Image Credit: Izzy Baxter Photography
You might think that after a spring term spent studying Homer’s epics, the last thing I’d want to do is spend more time watching The Odyssey on stage. While it’s true that I now curl up into a shivering wreck each time I read the opening lines, it must be said that this production felt like a gust of new wind in Odysseus’ weary sail. Cliché’s aside, the TFTI Department has achieved something truly unique through this powerful and emotive re-telling of a genre-defining story.
Homer’s epics are among both the oldest and most influential texts in the western literary tradition and, as such, have been adapted and re-told in abundance. That said, this striking, otherworldly performance of The Odyssey felt totally distinct from those before it, adapting a new translation by Emily Wilson into a three-part expression of Odysseus’ tormented journey home following the Trojan War. The three parts, ‘Legacy’, ‘Homecoming’ and ‘Vengeance’, detail the King of Ithaca’s ten year struggle, from the wrath of the gods to the slaughter of his wife’s suitors.
Contrary to my assumption, these three sections were each written, rehearsed and designed as separate shows, with entirely separate casts and executive production teams. Besides obvious changes in cast for recurring characters, this was not at all noticeable nor a detriment to the continuity of the story. Katherine Baird, portraying Athena in Part One, felt that they were able to maintain the freshness of each part despite their interconnectedness. Attributing much of this to Wilson’s translation, she remarked that despite the epic’s prestige, “it’s pointedly not clouded by pretentiousness or the idea that it should be unyielding in how it’s told”. This felt like a notion shared by many of the cast and crew, whose admiration for Wilson’s simplistically poetic style was clear in our conversations, particularly for those members who first came into contact with The Odyssey through this translation. As a mouthpiece between Homer and the modern audience, Wilson’s poeticism, feminism, humour and keen focus on the physicality of Odysseus’ world all shone through in this production.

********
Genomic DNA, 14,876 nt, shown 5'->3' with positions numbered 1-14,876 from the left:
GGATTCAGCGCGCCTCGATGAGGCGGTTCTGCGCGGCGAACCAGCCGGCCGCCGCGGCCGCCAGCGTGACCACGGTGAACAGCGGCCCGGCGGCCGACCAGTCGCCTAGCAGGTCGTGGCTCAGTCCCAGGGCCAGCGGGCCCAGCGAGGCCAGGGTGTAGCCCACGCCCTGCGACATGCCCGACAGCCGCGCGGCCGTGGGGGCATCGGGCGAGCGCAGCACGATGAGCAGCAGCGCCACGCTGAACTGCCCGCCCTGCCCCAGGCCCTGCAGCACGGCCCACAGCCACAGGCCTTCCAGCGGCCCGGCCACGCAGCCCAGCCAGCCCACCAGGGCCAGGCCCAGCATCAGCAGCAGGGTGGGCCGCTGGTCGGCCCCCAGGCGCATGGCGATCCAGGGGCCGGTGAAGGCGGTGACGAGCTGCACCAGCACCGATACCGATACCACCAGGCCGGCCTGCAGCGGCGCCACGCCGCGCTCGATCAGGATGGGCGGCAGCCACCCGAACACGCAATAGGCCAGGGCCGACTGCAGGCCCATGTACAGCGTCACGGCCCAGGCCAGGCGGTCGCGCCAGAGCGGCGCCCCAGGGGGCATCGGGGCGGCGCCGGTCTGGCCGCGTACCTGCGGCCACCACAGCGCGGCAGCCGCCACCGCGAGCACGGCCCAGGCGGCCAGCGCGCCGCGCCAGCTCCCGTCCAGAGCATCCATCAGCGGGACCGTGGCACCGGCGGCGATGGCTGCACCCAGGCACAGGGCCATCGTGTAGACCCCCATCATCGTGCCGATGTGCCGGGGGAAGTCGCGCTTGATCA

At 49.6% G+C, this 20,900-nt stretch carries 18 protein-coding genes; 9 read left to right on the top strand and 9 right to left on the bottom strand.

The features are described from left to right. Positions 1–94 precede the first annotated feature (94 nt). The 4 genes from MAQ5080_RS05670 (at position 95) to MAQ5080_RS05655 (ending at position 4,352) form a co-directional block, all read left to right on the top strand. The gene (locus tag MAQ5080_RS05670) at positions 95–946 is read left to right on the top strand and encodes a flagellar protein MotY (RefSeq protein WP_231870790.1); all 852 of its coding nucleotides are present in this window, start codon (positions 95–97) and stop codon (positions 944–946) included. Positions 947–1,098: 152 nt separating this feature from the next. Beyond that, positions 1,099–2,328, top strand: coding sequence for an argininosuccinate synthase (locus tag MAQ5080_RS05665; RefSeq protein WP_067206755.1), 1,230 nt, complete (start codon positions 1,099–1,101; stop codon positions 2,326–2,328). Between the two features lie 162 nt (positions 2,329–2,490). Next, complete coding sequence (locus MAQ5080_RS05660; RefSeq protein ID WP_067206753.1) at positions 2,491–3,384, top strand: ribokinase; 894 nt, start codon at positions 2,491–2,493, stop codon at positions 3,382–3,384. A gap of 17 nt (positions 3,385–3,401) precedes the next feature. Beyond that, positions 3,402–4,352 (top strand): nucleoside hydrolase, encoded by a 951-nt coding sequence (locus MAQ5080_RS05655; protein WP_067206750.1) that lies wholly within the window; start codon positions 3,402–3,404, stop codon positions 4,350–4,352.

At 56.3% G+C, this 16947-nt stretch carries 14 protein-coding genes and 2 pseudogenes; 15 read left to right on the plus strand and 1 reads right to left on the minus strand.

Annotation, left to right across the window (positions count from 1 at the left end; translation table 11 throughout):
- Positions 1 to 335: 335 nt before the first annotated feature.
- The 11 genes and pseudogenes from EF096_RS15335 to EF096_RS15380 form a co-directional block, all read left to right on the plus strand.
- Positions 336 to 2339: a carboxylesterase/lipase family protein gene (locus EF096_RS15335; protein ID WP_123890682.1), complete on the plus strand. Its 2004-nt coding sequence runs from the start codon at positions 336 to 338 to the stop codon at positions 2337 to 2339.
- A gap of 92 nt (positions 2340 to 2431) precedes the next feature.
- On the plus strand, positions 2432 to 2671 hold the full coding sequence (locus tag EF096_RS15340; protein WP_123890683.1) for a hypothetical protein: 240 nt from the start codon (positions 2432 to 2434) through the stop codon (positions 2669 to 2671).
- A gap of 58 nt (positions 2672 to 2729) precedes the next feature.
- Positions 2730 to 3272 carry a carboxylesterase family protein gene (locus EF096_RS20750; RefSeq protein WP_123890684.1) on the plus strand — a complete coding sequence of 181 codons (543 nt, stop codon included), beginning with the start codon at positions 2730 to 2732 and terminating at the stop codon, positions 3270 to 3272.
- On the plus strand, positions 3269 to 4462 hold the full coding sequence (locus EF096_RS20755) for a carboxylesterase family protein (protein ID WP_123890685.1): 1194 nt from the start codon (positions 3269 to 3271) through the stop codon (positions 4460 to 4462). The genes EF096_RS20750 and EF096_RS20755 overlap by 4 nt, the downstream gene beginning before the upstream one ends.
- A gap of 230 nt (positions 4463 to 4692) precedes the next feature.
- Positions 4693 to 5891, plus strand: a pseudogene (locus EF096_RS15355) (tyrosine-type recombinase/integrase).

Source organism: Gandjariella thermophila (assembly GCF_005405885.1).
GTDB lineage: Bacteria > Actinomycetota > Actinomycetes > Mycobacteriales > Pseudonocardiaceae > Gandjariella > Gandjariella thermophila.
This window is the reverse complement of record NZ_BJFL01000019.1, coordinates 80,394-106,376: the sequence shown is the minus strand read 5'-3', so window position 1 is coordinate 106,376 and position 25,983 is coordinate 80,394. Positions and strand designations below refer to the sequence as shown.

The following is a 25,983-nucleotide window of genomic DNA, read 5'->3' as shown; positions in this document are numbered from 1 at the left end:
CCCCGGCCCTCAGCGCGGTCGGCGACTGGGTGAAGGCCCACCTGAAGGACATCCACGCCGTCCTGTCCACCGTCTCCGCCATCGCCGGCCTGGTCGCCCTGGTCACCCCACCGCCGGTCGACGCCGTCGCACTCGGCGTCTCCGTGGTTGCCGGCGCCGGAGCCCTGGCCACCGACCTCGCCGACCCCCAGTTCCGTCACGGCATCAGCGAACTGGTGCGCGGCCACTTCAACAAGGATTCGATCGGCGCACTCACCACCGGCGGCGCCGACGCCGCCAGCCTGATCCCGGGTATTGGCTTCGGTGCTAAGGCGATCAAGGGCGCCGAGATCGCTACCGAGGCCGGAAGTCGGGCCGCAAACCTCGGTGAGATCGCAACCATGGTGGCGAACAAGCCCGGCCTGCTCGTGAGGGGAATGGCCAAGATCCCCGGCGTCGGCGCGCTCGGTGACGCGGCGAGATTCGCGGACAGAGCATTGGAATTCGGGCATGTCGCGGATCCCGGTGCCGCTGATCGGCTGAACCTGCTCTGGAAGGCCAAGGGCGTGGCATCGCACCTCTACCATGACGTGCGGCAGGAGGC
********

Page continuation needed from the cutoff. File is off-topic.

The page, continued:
In keeping with the epic tradition, Part One opens with the chorus’ invocation of the muse, the stage lit intensely with a deep blue and a huge flowing sail across the background. This ethereal yet minimalistic style of set was consistent throughout, forcing the audience to focus on plot alone. This, I feel, is paramount in telling a story as intricate as The Odyssey, especially given its tradition in oral poetry. Homer’s words, brought to the modern audience through Wilson’s vocabulary and adapted by the cast themselves for the script, were told with such vindication that it simply wasn’t an option to lose focus. At no point was this more relevant than in Joe Spence’s wonderful, anguished performance of both Odysseus and his son Telemachus in Part One. This portrayal of father and son was brilliant, owing to the sheer desperation of both characters evident through Spence’s movement and tone, and the skill with which the dynamic between them was established despite their being so far apart.